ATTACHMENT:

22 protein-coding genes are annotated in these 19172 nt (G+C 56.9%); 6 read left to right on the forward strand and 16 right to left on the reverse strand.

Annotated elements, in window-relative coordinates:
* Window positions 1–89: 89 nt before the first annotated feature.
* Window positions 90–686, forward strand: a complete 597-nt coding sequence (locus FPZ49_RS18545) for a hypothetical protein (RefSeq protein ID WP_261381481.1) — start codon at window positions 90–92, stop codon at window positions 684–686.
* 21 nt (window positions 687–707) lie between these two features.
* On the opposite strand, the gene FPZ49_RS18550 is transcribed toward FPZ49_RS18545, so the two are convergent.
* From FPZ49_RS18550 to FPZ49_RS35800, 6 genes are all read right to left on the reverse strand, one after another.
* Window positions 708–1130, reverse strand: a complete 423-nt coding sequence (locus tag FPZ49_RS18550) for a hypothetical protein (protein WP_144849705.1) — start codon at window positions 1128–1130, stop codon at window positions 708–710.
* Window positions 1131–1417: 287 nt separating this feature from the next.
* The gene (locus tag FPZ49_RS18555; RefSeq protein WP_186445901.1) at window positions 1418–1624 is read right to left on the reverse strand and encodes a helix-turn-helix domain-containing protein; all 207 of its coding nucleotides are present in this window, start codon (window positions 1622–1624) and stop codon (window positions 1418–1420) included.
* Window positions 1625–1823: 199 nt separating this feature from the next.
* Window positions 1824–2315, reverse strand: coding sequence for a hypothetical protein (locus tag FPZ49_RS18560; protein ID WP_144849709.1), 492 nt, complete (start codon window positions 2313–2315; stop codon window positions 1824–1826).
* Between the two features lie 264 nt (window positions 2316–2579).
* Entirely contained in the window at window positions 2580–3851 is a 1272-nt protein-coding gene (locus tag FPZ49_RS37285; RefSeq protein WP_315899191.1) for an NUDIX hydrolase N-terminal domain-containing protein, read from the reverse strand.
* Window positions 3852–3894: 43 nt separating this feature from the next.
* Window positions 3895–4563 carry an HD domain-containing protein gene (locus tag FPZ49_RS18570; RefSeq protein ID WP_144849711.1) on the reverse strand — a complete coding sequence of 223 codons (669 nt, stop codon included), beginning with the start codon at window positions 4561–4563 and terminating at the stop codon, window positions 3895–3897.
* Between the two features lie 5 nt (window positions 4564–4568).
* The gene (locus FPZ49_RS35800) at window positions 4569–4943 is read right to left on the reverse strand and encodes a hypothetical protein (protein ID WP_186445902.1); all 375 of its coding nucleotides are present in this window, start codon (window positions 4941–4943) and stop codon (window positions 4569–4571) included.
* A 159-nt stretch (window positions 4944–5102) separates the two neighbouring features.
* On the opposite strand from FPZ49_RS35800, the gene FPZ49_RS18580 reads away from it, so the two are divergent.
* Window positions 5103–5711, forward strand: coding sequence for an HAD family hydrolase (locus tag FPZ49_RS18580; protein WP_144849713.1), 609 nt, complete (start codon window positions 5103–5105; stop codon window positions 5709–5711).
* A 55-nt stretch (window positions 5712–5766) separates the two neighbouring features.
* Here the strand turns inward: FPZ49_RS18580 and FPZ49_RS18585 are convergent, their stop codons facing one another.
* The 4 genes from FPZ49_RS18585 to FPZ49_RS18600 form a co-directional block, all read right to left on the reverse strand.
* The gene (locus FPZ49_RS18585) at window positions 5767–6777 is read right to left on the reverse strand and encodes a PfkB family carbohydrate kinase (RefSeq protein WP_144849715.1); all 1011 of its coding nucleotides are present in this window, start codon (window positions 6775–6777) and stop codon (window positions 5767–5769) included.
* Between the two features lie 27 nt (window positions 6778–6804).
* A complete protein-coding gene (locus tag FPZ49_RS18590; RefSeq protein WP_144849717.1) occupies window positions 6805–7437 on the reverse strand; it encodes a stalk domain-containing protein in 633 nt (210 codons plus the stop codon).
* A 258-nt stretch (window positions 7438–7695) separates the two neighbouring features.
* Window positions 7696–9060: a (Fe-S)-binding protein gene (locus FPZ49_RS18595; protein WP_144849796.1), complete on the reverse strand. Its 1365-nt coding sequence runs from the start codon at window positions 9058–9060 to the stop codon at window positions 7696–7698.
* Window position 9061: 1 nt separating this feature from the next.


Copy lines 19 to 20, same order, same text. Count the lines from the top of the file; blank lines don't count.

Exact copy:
* A 159-nt stretch (window positions 4944–5102) separates the two neighbouring features.
* On the opposite strand from FPZ49_RS35800, the gene FPZ49_RS18580 reads away from it, so the two are divergent.